Sunday, May 9, 2010

The Locomotive

The young urban messenger posers of today think they invented single-speed bicycles. This is from the olden days when men were men and the Tour de France was a single-speed event. As you process that sentence look at the terrain in this painting by Pat Cleary. Isn't it remarkable how little bicycle have changed since 1921? Even less changes on track bikes, which are virtually unchanged.

From Wiki: "Léon Scieur won the Tour de France on his fifth attempt, in 1921, when he was 33.He went into the lead on the second day and rode so hard to defend his position that reporters nicknamed him The Locomotive. He pedalled fast on a low gear, winning won two stages, from Cherbourg to Brest and from Nice to Grenoble.

Another Belgian, Hector Heusghem, attacked when Scieur punctured on the Col d'Allos, which climbs to 2,240m. Scieur was so angry at the breach of etiquette that riders weren't attacked when they had mechanical trouble that he set off after Heusghem, lectured him on politeness and tradition, raced off angrily alone and won the stage to Grenoble. The feud that developed between them brought still more reporters from Belgium - this was the first year that foreign reporters could follow the race by car - and made life hard work for everyone. The organiser, Henri Desgrange, wrote a column in L'Auto criticising riders for being too scared of Scieur to challenge him.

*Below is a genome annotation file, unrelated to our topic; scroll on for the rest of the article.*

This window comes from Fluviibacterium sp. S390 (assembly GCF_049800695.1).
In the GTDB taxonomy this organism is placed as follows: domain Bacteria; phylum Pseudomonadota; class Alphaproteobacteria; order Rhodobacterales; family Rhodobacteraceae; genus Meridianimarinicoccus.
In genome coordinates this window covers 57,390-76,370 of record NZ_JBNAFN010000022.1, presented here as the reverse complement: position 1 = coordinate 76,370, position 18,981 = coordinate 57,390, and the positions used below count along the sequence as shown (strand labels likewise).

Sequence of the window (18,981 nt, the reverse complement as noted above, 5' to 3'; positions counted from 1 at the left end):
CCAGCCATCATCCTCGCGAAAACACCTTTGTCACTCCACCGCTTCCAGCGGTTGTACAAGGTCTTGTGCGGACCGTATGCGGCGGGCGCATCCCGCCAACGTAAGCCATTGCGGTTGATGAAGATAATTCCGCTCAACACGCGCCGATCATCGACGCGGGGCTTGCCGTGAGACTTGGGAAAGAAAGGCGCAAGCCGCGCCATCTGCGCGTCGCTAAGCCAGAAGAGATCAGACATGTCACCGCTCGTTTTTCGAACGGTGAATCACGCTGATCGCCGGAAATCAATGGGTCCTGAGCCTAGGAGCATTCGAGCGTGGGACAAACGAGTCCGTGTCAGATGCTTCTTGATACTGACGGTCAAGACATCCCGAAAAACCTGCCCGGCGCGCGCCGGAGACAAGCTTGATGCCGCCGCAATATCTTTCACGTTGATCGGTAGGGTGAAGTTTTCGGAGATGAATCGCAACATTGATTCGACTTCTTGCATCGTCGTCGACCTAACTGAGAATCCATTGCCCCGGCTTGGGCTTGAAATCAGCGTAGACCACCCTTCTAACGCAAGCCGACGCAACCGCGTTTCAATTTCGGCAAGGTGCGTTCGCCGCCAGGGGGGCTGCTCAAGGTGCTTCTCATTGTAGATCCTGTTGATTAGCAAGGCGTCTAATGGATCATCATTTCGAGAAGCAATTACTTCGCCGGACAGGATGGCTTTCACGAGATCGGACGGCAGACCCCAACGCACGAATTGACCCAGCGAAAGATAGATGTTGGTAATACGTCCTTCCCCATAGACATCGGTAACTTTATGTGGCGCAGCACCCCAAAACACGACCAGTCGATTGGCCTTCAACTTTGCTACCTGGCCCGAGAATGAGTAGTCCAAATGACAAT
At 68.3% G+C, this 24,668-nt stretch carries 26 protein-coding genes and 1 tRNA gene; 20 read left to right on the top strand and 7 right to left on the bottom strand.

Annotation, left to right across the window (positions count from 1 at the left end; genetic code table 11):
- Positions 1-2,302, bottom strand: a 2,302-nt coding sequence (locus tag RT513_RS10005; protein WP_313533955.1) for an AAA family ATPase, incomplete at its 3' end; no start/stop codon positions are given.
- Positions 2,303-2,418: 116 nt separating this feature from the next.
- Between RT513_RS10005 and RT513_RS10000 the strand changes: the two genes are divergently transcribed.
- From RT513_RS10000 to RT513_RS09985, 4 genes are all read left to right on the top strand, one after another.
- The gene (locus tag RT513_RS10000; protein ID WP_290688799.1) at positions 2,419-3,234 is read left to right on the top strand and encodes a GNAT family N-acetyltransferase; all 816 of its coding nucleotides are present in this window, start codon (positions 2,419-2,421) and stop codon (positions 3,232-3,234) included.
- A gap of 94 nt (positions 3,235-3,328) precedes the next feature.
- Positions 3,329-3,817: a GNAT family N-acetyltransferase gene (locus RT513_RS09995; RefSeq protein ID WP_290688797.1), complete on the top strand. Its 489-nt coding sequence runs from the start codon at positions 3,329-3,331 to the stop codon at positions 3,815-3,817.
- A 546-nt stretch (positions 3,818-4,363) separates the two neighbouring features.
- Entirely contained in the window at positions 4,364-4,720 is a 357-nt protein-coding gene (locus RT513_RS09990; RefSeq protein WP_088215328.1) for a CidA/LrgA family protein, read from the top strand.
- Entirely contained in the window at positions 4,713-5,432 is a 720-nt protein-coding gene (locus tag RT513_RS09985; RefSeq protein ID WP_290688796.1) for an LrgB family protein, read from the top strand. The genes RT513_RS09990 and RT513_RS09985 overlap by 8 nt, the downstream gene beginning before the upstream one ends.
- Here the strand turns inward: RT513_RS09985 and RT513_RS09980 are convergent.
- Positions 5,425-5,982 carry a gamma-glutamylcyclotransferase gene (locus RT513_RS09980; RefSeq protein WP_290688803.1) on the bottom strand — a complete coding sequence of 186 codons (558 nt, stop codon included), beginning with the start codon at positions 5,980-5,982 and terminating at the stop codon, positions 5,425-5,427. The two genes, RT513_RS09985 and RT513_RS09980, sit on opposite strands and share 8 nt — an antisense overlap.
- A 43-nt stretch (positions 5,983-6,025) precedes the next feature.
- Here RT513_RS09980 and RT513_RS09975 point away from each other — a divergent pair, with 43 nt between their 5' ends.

Desgrange wasn't slow to criticise or discipline riders who he thought weren't riding hard enough. The 12th stage was 371 km from Geneva to Strasbourg. Scieur was leading the race with Heusghem and a French rider, Honoré Barthélemy. Two Belgians, Firmin Lambot and Louis Mottiat, stayed in the main group rather than chase and spoil Scieur's chances. All five riders were on the same team and were using tactics that today would be considered normal. Desgrange, however, believed riders should compete as individuals and not in teams and he banished Lambot and Mottiat to last place.

The Tour became duller after Heusghem and Scieur settled into a sullen truce but it wasn't without incident. Scieur broke 11 spokes on the last but one stage, from Metz to Dunkirk and again fell foul of Desgrange's rules. He managed to get a replacement wheel but new rules for that year's Tour said he didn't have the right to use it unless he could show Desgrange's judges that the original was beyond use. No judge saw the incident and so Scieur carried the broken wheel on his back for 300 km to the finish. He said it left a mark on his back for 15 years."